**[0005]**An advance is made in the art according to the present disclosure directed to a general learning framework for computer implementation method we "Structured Latent Factor Analysis" (SLFA) that simultaneously learns latent factors from a data set and models the pairwise relationship between them describing the structural relationships using a sparse Gaussian graphical model. that induces sparsity on the undirected graphical model imposed on the vector of latent factors. A latent factor model SLFA is disclosed as a matrix factorization problem with a special regularization term that encourages collaborative reconstruction. Advantageously, the model may simultaneously learn the lower-dimensional representation for data and model the pairwise relationships between latent factors explicitly. An on-line learning algorithm is disclosed to make the model amenable to large-scale learning problems. Experimental results on two synthetic data and two real-world data sets demonstrate that pairwise relationships and latent factors learned by the model provide a more structured way of exploring high-dimensional data, and the learned representations achieve the state-of-the-art classification performance.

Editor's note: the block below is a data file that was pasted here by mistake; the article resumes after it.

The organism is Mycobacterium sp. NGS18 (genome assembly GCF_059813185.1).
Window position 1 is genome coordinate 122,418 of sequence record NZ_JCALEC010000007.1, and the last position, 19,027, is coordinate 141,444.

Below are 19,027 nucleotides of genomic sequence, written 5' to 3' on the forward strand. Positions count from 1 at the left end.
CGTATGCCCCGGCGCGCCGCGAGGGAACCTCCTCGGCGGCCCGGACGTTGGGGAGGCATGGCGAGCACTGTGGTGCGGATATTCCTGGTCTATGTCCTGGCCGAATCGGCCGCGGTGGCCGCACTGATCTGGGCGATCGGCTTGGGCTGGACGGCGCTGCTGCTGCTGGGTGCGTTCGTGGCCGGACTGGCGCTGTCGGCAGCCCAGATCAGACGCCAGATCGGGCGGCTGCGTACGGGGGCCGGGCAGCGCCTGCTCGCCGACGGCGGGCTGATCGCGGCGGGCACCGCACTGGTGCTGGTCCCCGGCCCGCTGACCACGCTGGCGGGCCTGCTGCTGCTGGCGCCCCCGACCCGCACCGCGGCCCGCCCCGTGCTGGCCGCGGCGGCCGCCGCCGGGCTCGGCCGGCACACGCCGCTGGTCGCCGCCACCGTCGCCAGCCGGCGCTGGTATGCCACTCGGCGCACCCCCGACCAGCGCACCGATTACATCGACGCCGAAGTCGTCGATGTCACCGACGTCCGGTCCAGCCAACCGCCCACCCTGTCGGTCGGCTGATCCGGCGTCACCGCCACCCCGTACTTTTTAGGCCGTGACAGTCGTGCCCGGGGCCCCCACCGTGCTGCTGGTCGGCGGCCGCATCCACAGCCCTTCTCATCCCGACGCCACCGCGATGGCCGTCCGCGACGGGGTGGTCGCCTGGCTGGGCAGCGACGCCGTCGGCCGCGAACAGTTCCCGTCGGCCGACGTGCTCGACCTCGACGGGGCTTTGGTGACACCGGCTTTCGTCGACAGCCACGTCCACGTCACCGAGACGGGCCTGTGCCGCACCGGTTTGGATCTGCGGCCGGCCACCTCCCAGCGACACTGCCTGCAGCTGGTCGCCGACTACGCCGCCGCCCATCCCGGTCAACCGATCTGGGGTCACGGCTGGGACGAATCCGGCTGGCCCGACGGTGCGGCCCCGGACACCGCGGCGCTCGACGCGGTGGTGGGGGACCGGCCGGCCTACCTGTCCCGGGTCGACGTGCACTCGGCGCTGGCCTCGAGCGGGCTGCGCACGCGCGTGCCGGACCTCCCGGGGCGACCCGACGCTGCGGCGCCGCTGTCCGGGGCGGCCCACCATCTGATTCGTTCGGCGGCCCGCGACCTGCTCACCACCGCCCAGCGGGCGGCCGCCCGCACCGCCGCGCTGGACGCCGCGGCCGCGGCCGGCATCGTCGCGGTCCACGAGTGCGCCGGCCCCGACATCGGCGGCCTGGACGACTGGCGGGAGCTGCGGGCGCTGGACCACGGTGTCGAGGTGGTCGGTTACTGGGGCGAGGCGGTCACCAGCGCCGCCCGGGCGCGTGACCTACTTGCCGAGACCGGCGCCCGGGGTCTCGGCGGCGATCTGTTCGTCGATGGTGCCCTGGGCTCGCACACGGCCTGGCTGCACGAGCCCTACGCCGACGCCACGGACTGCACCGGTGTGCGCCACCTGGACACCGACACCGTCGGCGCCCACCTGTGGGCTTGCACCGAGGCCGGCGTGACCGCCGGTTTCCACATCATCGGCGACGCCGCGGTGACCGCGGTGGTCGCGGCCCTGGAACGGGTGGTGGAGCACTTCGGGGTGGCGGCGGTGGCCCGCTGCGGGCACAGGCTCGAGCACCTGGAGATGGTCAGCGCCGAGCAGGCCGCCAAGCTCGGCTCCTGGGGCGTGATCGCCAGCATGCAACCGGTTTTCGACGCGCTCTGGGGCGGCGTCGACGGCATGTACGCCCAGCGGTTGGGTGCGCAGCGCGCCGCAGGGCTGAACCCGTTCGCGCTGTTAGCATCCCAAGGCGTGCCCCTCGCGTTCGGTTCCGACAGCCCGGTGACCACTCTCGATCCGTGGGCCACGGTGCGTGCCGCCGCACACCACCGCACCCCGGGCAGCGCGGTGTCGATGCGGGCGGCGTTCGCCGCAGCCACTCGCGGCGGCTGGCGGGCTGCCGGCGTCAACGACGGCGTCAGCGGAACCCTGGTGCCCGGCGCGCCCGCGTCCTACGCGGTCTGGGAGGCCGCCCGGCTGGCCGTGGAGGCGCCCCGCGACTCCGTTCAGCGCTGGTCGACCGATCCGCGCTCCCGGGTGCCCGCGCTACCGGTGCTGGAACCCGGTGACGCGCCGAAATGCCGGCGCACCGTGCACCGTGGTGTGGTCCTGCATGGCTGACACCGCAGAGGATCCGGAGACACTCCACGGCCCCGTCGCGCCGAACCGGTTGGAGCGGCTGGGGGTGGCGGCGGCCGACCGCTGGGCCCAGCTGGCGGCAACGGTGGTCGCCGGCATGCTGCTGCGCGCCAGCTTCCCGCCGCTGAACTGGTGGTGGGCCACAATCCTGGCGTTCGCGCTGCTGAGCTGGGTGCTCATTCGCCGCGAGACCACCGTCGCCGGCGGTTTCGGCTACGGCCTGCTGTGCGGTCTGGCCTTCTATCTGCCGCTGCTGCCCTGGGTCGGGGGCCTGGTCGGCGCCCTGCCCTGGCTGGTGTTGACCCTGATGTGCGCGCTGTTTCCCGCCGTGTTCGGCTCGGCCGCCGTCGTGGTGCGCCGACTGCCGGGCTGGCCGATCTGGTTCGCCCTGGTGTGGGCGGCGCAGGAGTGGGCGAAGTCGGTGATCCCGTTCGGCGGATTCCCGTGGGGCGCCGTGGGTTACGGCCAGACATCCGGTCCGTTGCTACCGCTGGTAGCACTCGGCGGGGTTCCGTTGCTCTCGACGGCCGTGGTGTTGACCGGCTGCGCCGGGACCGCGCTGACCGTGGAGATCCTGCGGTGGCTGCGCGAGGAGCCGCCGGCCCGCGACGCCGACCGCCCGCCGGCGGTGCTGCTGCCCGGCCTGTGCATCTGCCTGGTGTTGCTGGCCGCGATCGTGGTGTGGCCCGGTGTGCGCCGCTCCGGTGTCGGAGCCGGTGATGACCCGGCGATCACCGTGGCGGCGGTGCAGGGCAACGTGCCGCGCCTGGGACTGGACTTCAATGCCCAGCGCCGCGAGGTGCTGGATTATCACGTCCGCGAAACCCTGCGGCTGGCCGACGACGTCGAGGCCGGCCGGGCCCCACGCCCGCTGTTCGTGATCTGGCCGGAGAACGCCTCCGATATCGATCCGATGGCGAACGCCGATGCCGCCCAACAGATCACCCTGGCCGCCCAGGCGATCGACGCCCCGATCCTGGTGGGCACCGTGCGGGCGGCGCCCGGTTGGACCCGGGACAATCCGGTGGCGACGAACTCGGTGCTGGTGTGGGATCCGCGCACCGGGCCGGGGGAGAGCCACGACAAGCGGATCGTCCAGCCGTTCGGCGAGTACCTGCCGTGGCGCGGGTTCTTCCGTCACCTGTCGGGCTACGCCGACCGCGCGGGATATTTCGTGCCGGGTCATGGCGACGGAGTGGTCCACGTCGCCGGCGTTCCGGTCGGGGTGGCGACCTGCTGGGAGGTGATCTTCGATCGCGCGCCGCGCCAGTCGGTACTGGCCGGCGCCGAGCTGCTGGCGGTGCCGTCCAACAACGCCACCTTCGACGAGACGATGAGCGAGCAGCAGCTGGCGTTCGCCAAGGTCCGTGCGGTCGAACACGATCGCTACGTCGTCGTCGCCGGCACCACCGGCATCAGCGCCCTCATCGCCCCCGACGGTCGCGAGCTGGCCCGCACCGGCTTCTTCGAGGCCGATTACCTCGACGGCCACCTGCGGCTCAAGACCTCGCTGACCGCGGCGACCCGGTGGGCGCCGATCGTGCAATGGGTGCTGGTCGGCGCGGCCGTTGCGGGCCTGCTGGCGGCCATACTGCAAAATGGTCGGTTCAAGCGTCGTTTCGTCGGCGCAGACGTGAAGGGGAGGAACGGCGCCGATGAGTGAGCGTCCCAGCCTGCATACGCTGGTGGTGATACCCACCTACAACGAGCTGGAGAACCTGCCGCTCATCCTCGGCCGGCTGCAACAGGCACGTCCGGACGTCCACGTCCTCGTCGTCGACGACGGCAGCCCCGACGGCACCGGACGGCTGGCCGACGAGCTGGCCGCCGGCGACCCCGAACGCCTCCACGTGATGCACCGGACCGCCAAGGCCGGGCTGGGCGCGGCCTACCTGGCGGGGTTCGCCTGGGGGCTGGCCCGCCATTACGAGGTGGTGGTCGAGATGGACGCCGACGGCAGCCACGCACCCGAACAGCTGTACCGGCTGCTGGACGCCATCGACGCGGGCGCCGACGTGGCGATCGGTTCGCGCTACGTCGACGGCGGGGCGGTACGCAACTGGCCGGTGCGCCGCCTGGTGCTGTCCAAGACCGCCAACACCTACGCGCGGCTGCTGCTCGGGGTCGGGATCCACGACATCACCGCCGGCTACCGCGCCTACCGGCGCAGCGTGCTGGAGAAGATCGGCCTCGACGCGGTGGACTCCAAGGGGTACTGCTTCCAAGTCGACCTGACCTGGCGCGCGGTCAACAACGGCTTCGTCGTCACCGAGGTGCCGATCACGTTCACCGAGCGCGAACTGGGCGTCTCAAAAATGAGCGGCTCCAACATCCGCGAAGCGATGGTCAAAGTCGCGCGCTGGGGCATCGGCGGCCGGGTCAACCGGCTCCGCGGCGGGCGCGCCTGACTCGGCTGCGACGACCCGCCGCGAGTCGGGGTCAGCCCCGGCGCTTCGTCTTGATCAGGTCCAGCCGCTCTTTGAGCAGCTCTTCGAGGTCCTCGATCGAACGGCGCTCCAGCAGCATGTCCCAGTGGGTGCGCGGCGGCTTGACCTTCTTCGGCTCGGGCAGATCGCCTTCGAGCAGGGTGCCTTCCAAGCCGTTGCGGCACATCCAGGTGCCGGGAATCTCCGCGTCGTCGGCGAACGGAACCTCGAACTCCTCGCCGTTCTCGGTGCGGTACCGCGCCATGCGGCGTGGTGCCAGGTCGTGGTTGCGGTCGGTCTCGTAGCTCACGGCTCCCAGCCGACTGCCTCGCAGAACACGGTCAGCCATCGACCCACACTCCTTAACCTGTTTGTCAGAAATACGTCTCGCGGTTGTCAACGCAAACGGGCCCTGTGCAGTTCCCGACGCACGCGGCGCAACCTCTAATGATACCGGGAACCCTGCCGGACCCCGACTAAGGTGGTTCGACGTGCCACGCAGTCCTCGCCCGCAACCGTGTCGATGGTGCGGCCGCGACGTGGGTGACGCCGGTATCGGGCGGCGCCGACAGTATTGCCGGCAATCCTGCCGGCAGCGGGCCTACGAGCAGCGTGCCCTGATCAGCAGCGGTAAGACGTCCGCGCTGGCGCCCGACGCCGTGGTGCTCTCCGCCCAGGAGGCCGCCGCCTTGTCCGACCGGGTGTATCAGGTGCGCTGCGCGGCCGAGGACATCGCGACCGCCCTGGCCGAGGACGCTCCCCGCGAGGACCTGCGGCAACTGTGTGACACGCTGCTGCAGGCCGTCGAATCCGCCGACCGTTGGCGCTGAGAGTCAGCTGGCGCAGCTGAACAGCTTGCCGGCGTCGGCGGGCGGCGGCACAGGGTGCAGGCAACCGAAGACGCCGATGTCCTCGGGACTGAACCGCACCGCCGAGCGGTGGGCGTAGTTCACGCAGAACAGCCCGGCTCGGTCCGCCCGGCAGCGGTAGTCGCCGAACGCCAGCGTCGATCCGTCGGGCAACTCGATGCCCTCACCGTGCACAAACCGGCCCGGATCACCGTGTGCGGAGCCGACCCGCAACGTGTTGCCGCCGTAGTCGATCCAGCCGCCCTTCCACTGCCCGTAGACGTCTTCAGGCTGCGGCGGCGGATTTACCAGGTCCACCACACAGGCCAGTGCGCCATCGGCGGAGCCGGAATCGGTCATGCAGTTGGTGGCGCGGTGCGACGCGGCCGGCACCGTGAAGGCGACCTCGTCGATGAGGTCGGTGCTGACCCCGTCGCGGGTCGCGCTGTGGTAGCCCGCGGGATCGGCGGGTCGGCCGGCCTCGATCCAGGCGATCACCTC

**[0006]**As will become apparent to those skilled in the art, a method according to the present disclosure: 1) advantageously learns higher quality similarity functions and kernels that facilitate higher performance; 2) allows for easy incorporation of past and future advances in binary classification techniques, including, but not limited to, stochastic gradient descent, sparse learning, semi-supervised learning and transfer learning; 3) has faster operation than known methods and scales to large-scale data by taking advantage in large-scale classification; 4) is simpler and easier to use than known methods; and 5) has theoretical guarantees.